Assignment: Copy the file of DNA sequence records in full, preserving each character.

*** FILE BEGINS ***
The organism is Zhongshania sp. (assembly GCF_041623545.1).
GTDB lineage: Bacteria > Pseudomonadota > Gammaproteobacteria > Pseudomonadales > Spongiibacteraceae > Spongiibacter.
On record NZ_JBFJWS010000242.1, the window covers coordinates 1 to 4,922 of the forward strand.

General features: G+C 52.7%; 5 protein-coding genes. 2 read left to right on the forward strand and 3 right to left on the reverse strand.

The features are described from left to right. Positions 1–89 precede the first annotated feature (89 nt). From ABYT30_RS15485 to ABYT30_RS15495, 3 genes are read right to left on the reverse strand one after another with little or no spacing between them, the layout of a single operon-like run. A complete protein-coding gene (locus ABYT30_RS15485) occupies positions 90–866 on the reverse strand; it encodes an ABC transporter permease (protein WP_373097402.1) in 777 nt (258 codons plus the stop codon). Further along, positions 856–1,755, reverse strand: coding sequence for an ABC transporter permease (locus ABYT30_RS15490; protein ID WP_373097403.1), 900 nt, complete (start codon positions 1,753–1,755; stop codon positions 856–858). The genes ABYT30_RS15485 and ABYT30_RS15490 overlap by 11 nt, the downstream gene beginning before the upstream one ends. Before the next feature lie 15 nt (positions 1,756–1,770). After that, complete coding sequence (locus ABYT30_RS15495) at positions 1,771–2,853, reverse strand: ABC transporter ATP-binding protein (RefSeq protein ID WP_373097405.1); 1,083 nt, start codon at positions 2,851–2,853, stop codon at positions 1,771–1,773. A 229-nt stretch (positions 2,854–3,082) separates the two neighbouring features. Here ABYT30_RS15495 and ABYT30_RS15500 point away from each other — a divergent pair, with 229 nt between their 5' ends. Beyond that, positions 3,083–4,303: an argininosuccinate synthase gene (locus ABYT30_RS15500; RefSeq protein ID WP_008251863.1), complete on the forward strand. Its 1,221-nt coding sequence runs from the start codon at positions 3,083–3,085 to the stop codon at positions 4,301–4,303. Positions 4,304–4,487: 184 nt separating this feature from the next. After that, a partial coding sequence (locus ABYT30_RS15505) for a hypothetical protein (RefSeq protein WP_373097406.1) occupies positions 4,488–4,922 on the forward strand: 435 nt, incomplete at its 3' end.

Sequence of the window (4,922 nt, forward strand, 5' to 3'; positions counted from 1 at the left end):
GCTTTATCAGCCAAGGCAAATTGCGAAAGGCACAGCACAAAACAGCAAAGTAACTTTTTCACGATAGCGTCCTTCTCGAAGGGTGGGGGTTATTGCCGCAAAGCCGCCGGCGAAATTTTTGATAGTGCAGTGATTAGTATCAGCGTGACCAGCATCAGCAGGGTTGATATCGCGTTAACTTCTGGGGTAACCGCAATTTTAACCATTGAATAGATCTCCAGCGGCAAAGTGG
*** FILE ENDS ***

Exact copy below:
The organism is Zhongshania sp. (assembly GCF_041623545.1).
GTDB lineage: Bacteria > Pseudomonadota > Gammaproteobacteria > Pseudomonadales > Spongiibacteraceae > Spongiibacter.
On record NZ_JBFJWS010000242.1, the window covers coordinates 1 to 4,922 of the forward strand.

General features: G+C 52.7%; 5 protein-coding genes. 2 read left to right on the forward strand and 3 right to left on the reverse strand.

The features are described from left to right. Positions 1–89 precede the first annotated feature (89 nt). From ABYT30_RS15485 to ABYT30_RS15495, 3 genes are read right to left on the reverse strand one after another with little or no spacing between them, the layout of a single operon-like run. A complete protein-coding gene (locus ABYT30_RS15485) occupies positions 90–866 on the reverse strand; it encodes an ABC transporter permease (protein WP_373097402.1) in 777 nt (258 codons plus the stop codon). Further along, positions 856–1,755, reverse strand: coding sequence for an ABC transporter permease (locus ABYT30_RS15490; protein ID WP_373097403.1), 900 nt, complete (start codon positions 1,753–1,755; stop codon positions 856–858). The genes ABYT30_RS15485 and ABYT30_RS15490 overlap by 11 nt, the downstream gene beginning before the upstream one ends. Before the next feature lie 15 nt (positions 1,756–1,770). After that, complete coding sequence (locus ABYT30_RS15495) at positions 1,771–2,853, reverse strand: ABC transporter ATP-binding protein (RefSeq protein ID WP_373097405.1); 1,083 nt, start codon at positions 2,851–2,853, stop codon at positions 1,771–1,773. A 229-nt stretch (positions 2,854–3,082) separates the two neighbouring features. Here ABYT30_RS15495 and ABYT30_RS15500 point away from each other — a divergent pair, with 229 nt between their 5' ends. Beyond that, positions 3,083–4,303: an argininosuccinate synthase gene (locus ABYT30_RS15500; RefSeq protein ID WP_008251863.1), complete on the forward strand. Its 1,221-nt coding sequence runs from the start codon at positions 3,083–3,085 to the stop codon at positions 4,301–4,303. Positions 4,304–4,487: 184 nt separating this feature from the next. After that, a partial coding sequence (locus ABYT30_RS15505) for a hypothetical protein (RefSeq protein WP_373097406.1) occupies positions 4,488–4,922 on the forward strand: 435 nt, incomplete at its 3' end.

Sequence of the window (4,922 nt, forward strand, 5' to 3'; positions counted from 1 at the left end):
GCTTTATCAGCCAAGGCAAATTGCGAAAGGCACAGCACAAAACAGCAAAGTAACTTTTTCACGATAGCGTCCTTCTCGAAGGGTGGGGGTTATTGCCGCAAAGCCGCCGGCGAAATTTTTGATAGTGCAGTGATTAGTATCAGCGTGACCAGCATCAGCAGGGTTGATATCGCGTTAACTTCTGGGGTAACCGCAATTTTAACCATTGAATAGATCTCCAGCGGCAAAGTGG